By Stephen Schenck | October 8, 2012 4:29 PM
We’ve spent a good deal of time talking about the various patent law cases that have sprung up over the smartphone and tablet landscape in recent years. The whole mess is enough to drive you crazy, with companies spatting over licensing deals, throwing around accusations of ripping-off each other’s ideas, and little evidence that the patent system is actually doing anything to reward innovation and encourage creative new works. Apple’s been at the forefront of many of these patent battles, and a recent New York Times article may shed some light on why, depicting Steve Jobs as the force behind much of Apple’s patent enthusiasm.
As the story goes, back in 2006 Apple had just lost a hundred million dollar lawsuit to Creative over the iPod, due to patent issues. That experience reportedly convinced Jobs that Apple needed to go on the patent offensive, filing applications to patent everything it thought up under the sun, even if nothing ultimately came of each idea; better to have an unused patent on the books than be surprised when another company swoops-in to snag it for itself.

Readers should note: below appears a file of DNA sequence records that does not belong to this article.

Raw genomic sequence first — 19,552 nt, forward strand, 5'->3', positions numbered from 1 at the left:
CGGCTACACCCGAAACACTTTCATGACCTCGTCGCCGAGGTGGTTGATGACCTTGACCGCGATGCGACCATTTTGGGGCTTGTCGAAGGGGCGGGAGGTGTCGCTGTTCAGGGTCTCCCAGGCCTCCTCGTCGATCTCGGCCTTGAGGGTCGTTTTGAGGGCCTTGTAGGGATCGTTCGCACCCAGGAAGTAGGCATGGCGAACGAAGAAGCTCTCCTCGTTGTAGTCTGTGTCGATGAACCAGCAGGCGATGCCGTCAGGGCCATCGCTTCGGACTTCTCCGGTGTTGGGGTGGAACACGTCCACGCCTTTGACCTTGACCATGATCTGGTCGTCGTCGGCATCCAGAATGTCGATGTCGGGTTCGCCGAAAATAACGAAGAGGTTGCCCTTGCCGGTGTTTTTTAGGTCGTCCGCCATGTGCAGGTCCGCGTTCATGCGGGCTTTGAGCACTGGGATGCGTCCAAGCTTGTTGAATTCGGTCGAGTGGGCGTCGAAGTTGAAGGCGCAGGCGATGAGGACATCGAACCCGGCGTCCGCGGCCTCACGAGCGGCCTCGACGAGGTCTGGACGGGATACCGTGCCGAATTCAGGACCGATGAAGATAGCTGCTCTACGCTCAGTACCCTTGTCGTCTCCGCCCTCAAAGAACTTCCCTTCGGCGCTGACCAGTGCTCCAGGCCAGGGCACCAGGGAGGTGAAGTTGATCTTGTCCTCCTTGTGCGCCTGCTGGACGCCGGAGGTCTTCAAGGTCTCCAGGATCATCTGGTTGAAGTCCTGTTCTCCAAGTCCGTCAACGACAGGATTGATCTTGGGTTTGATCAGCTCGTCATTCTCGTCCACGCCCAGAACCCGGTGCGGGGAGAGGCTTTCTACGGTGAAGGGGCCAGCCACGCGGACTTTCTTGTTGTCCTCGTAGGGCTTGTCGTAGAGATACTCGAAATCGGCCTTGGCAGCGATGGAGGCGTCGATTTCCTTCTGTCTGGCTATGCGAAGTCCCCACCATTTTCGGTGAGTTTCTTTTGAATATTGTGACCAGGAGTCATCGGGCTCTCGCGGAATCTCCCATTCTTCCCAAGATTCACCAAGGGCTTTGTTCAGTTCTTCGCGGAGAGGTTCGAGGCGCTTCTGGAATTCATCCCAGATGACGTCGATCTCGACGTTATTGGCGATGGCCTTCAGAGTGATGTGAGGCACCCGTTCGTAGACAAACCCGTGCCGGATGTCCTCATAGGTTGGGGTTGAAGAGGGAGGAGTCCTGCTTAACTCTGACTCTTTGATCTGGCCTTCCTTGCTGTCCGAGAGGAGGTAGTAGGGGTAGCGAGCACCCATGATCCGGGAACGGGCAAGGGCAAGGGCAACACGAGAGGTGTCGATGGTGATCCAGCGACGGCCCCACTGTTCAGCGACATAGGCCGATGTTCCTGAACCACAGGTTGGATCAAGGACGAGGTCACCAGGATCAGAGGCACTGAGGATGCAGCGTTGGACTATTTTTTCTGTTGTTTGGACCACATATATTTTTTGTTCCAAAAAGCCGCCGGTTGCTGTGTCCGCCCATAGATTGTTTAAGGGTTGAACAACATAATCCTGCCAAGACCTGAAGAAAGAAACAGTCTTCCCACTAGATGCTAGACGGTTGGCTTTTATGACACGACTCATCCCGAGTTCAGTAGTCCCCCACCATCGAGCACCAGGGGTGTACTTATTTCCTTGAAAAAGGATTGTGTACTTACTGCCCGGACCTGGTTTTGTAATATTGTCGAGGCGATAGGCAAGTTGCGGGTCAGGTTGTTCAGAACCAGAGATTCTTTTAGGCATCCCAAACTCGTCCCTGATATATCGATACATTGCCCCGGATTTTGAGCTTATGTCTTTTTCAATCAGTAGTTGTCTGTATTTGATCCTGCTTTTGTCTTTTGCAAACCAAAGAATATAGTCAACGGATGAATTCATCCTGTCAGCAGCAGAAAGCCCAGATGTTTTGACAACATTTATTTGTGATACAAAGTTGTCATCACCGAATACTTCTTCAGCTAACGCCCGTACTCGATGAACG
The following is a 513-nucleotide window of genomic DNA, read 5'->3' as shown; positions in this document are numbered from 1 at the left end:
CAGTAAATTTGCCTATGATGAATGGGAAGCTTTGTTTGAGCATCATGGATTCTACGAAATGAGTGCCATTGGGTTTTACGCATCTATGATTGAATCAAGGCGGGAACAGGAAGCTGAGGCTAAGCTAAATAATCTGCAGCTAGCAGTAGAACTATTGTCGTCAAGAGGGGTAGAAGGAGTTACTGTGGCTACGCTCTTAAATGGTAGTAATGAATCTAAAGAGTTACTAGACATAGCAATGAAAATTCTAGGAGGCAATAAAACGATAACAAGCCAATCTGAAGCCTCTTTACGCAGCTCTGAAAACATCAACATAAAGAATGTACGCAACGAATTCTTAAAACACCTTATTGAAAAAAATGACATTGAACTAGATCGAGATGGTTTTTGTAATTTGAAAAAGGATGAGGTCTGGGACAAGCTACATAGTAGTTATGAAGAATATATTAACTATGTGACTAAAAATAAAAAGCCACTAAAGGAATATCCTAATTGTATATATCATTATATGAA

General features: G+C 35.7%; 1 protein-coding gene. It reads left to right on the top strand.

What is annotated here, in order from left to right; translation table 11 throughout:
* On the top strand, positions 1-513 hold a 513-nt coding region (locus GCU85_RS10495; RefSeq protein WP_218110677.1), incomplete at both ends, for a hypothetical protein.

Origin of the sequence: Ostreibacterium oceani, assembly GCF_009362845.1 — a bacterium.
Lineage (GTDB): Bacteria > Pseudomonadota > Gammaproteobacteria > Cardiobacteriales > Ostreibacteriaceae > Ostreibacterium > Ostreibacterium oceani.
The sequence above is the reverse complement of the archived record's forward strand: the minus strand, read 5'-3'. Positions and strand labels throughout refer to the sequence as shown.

That’s why we see so many patents for things that seem like minor, obvious changes to other ideas; Apple doesn’t want to lose another $100M over another company beating it to the punch again.